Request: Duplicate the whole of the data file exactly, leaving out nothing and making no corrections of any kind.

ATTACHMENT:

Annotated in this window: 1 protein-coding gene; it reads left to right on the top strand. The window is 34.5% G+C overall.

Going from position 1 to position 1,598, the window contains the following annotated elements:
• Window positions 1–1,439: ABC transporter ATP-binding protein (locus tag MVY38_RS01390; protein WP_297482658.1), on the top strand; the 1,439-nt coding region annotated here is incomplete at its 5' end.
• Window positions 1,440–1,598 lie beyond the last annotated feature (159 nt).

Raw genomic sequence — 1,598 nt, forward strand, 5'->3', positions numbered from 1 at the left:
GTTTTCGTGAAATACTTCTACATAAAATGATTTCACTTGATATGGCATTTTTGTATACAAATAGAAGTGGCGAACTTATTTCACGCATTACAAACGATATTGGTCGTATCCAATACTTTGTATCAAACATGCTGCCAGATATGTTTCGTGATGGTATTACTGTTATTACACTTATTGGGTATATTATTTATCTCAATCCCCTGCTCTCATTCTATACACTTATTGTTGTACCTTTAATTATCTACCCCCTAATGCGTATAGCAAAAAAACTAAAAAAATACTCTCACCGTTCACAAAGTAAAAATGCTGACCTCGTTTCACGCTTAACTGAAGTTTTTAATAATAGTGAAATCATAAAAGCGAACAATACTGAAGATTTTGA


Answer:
Annotated in this window: 1 protein-coding gene; it reads left to right on the top strand. The window is 34.5% G+C overall.

Going from position 1 to position 1,598, the window contains the following annotated elements:
• Window positions 1–1,439: ABC transporter ATP-binding protein (locus tag MVY38_RS01390; protein WP_297482658.1), on the top strand; the 1,439-nt coding region annotated here is incomplete at its 5' end.
• Window positions 1,440–1,598 lie beyond the last annotated feature (159 nt).

Raw genomic sequence — 1,598 nt, forward strand, 5'->3', positions numbered from 1 at the left:
GTTTTCGTGAAATACTTCTACATAAAATGATTTCACTTGATATGGCATTTTTGTATACAAATAGAAGTGGCGAACTTATTTCACGCATTACAAACGATATTGGTCGTATCCAATACTTTGTATCAAACATGCTGCCAGATATGTTTCGTGATGGTATTACTGTTATTACACTTATTGGGTATATTATTTATCTCAATCCCCTGCTCTCATTCTATACACTTATTGTTGTACCTTTAATTATCTACCCCCTAATGCGTATAGCAAAAAAACTAAAAAAATACTCTCACCGTTCACAAAGTAAAAATGCTGACCTCGTTTCACGCTTAACTGAAGTTTTTAATAATAGTGAAATCATAAAAGCGAACAATACTGAAGATTTTGA